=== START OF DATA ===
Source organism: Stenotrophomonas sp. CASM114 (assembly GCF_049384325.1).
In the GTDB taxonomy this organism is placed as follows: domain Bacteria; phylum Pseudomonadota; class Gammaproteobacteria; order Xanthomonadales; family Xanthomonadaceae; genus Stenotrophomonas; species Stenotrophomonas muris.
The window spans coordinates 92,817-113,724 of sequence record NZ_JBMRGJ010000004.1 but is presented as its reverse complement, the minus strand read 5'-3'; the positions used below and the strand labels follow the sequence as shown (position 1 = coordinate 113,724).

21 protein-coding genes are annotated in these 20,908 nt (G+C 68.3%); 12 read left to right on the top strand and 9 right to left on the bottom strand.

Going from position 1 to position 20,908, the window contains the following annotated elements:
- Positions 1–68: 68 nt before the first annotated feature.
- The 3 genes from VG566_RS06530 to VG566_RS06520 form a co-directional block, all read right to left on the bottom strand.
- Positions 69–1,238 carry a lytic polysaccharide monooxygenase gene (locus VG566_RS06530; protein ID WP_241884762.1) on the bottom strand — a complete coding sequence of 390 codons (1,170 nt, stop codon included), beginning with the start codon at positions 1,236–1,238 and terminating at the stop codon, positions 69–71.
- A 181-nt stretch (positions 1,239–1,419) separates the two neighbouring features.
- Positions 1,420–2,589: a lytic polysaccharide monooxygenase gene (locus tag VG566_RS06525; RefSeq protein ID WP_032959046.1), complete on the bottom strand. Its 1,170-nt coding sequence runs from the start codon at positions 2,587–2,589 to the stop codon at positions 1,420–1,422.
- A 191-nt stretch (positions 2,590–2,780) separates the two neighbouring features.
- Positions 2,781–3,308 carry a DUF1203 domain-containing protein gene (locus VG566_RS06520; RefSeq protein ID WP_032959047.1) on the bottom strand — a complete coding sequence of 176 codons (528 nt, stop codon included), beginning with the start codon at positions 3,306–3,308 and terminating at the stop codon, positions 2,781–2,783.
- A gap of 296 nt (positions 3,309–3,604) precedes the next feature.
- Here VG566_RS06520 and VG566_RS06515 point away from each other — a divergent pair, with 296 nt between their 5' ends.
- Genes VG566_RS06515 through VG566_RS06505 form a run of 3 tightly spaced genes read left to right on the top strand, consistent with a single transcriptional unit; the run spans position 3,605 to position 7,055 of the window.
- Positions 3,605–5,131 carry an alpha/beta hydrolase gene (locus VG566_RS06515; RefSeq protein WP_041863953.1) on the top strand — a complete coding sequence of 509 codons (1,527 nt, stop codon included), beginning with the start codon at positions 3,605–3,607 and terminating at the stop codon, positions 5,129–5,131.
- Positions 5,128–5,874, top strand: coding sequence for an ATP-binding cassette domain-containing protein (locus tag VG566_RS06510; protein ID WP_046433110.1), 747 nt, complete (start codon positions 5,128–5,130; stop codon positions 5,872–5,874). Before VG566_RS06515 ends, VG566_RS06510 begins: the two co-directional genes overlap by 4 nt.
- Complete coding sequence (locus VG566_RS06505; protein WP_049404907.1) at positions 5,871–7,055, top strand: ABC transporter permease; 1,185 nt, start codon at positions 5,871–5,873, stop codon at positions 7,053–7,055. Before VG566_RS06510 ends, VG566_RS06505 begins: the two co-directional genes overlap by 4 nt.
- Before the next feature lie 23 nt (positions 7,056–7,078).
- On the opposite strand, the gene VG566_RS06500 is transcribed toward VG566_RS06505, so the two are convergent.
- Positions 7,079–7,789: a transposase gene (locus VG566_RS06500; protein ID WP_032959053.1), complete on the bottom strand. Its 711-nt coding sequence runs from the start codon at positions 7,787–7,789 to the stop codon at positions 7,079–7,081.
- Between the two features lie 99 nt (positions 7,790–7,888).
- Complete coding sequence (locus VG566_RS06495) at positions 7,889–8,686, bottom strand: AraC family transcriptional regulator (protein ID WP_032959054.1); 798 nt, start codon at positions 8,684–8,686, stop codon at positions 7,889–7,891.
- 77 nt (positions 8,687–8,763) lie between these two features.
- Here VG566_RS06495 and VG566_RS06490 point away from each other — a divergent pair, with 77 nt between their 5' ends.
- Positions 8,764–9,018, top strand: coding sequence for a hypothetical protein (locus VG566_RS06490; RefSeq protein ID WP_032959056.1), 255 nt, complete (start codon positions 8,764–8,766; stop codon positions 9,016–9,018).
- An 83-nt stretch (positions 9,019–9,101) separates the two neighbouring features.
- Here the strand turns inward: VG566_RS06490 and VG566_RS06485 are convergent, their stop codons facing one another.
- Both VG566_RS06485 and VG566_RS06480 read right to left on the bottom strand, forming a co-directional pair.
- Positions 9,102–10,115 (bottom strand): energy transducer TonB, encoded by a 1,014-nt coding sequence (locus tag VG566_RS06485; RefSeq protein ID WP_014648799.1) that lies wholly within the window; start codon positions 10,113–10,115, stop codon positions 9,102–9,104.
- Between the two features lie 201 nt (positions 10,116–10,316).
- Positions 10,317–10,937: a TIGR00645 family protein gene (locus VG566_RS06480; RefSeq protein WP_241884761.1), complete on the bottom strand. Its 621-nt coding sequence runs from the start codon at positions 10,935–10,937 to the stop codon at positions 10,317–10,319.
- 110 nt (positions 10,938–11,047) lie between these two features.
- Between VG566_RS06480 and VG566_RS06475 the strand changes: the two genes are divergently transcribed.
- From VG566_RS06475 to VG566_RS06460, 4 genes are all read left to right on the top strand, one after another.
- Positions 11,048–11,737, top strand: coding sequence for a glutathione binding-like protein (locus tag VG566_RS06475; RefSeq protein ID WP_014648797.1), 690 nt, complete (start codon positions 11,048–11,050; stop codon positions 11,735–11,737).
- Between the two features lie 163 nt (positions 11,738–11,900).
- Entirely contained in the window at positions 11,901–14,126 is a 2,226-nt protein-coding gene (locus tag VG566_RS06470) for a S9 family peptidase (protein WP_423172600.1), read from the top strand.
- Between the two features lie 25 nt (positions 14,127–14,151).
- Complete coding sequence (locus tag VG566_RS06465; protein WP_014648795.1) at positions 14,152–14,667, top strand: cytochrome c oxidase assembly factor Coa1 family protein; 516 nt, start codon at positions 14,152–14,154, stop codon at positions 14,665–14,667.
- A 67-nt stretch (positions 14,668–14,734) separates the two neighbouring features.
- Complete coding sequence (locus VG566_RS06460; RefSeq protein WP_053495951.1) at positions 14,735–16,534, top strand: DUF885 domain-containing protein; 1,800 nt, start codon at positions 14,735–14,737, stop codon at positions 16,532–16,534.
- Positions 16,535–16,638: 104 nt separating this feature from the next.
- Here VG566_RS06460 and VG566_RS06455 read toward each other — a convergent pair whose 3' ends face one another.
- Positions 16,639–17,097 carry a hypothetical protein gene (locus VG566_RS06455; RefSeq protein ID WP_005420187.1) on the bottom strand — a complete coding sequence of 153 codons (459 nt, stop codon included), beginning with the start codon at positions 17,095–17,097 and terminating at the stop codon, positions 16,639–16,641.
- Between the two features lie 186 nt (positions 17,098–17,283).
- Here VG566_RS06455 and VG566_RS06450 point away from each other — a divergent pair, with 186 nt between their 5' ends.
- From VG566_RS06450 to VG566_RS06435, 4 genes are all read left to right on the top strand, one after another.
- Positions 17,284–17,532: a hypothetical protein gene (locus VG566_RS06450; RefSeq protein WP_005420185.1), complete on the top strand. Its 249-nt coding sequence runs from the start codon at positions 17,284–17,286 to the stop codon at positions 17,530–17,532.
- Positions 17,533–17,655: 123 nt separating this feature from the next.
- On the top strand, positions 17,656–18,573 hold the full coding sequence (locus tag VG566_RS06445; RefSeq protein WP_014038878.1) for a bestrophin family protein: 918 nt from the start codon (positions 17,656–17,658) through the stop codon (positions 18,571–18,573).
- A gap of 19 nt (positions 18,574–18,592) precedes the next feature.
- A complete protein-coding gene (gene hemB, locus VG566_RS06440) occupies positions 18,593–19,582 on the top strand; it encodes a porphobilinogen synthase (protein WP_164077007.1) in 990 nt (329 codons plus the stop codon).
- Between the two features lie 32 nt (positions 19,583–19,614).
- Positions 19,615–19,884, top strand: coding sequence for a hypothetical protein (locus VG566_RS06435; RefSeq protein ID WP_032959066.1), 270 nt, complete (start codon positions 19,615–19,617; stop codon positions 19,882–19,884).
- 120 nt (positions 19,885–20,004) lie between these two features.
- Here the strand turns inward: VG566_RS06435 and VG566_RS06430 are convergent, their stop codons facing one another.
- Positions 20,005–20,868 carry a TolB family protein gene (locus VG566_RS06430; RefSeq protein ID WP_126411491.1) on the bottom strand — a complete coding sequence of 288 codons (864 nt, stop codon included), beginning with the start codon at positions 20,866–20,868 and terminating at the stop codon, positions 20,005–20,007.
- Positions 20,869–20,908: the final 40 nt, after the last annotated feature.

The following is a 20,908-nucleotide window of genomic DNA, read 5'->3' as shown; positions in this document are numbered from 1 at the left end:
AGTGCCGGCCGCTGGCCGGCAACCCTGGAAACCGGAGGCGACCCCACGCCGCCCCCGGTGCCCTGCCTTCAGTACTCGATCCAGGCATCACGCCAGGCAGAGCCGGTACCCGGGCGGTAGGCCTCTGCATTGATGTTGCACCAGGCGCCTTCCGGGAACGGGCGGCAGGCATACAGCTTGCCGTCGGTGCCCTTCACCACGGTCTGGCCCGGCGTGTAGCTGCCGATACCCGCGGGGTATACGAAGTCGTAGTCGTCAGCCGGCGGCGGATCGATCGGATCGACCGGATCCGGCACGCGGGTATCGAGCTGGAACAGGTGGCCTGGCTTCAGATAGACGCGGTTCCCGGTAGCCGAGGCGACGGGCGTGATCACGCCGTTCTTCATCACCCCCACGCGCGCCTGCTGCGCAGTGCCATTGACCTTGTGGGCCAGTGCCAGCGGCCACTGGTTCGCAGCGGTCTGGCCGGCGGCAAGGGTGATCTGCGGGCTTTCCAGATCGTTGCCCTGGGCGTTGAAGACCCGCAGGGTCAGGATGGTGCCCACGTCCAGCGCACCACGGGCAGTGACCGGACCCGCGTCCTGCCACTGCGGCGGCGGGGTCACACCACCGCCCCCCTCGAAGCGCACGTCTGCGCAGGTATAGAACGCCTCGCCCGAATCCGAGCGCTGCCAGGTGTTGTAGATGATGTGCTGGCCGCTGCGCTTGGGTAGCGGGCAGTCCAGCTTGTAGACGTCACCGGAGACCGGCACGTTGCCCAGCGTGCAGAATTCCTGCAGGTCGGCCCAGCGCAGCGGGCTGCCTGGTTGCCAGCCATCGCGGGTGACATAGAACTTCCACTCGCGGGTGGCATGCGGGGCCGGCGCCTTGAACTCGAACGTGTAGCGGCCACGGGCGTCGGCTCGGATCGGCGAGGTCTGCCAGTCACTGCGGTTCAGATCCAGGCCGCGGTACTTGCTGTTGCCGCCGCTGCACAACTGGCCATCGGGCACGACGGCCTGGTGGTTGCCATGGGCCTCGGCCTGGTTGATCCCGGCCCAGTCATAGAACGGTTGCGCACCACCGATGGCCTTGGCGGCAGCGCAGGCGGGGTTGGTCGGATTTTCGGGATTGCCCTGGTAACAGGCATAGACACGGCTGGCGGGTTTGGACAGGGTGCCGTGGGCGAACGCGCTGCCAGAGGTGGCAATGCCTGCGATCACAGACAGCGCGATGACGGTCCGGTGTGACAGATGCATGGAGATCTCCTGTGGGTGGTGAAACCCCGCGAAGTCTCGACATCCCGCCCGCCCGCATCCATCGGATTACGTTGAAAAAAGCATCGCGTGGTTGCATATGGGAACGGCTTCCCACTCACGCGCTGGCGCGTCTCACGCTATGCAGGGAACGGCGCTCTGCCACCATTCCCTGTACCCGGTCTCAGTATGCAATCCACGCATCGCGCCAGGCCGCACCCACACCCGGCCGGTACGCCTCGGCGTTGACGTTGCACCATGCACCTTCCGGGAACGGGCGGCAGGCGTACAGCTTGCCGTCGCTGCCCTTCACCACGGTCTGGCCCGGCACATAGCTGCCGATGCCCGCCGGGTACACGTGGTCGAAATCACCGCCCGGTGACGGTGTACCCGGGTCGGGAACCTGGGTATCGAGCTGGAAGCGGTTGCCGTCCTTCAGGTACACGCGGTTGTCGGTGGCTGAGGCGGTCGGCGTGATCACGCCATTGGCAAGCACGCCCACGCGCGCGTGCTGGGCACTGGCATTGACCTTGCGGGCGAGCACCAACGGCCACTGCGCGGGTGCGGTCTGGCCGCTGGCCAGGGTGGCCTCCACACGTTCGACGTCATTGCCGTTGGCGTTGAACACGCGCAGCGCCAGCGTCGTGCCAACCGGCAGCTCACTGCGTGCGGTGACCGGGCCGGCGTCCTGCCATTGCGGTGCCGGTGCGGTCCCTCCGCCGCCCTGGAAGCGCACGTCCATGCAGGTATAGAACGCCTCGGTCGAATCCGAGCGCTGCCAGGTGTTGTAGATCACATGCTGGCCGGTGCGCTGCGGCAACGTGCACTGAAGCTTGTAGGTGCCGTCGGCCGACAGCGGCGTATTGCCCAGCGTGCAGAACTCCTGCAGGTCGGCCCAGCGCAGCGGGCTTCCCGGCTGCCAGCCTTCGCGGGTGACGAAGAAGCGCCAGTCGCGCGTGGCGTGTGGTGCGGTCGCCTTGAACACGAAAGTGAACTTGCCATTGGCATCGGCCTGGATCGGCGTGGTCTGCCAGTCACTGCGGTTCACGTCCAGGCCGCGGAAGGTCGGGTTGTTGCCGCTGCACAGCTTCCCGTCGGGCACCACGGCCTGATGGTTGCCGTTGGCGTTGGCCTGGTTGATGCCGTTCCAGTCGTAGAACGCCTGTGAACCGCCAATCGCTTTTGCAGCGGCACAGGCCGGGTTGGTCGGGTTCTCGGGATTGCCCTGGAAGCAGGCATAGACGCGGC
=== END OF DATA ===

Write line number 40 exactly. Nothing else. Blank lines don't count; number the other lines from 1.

- Complete coding sequence (locus tag VG566_RS06465; protein WP_014648795.1) at positions 14,152–14,667, top strand: cytochrome c oxidase assembly factor Coa1 family protein; 516 nt, start codon at positions 14,152–14,154, stop codon at positions 14,665–14,667.